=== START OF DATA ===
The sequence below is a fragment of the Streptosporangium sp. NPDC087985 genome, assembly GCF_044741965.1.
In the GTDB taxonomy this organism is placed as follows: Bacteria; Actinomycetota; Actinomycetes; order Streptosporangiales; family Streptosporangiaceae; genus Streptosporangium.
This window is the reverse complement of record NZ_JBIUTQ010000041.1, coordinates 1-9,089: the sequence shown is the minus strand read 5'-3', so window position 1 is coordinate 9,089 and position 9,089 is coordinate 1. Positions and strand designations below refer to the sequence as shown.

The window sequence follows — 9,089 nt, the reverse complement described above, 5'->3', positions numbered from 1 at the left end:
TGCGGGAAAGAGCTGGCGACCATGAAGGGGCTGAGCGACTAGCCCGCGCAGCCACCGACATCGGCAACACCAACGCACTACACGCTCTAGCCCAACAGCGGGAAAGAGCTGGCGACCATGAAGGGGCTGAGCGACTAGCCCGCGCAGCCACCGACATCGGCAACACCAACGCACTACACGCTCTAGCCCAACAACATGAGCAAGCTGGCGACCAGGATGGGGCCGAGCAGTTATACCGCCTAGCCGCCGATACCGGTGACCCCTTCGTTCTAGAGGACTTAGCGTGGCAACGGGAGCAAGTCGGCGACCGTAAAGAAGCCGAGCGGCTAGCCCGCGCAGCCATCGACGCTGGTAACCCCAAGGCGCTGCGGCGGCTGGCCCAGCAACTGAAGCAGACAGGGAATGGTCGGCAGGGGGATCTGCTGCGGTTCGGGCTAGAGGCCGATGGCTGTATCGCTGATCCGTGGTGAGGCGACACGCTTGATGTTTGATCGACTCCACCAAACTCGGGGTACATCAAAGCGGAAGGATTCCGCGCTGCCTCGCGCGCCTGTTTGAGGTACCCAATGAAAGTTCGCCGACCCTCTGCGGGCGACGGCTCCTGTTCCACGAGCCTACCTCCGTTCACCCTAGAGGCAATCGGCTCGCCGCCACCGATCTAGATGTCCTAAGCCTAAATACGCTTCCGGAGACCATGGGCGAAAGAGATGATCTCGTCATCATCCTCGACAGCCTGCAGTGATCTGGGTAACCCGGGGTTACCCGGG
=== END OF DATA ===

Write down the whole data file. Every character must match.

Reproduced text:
The sequence below is a fragment of the Streptosporangium sp. NPDC087985 genome, assembly GCF_044741965.1.
In the GTDB taxonomy this organism is placed as follows: Bacteria; Actinomycetota; Actinomycetes; order Streptosporangiales; family Streptosporangiaceae; genus Streptosporangium.
This window is the reverse complement of record NZ_JBIUTQ010000041.1, coordinates 1-9,089: the sequence shown is the minus strand read 5'-3', so window position 1 is coordinate 9,089 and position 9,089 is coordinate 1. Positions and strand designations below refer to the sequence as shown.

The window sequence follows — 9,089 nt, the reverse complement described above, 5'->3', positions numbered from 1 at the left end:
TGCGGGAAAGAGCTGGCGACCATGAAGGGGCTGAGCGACTAGCCCGCGCAGCCACCGACATCGGCAACACCAACGCACTACACGCTCTAGCCCAACAGCGGGAAAGAGCTGGCGACCATGAAGGGGCTGAGCGACTAGCCCGCGCAGCCACCGACATCGGCAACACCAACGCACTACACGCTCTAGCCCAACAACATGAGCAAGCTGGCGACCAGGATGGGGCCGAGCAGTTATACCGCCTAGCCGCCGATACCGGTGACCCCTTCGTTCTAGAGGACTTAGCGTGGCAACGGGAGCAAGTCGGCGACCGTAAAGAAGCCGAGCGGCTAGCCCGCGCAGCCATCGACGCTGGTAACCCCAAGGCGCTGCGGCGGCTGGCCCAGCAACTGAAGCAGACAGGGAATGGTCGGCAGGGGGATCTGCTGCGGTTCGGGCTAGAGGCCGATGGCTGTATCGCTGATCCGTGGTGAGGCGACACGCTTGATGTTTGATCGACTCCACCAAACTCGGGGTACATCAAAGCGGAAGGATTCCGCGCTGCCTCGCGCGCCTGTTTGAGGTACCCAATGAAAGTTCGCCGACCCTCTGCGGGCGACGGCTCCTGTTCCACGAGCCTACCTCCGTTCACCCTAGAGGCAATCGGCTCGCCGCCACCGATCTAGATGTCCTAAGCCTAAATACGCTTCCGGAGACCATGGGCGAAAGAGATGATCTCGTCATCATCCTCGACAGCCTGCAGTGATCTGGGTAACCCGGGGTTACCCGGG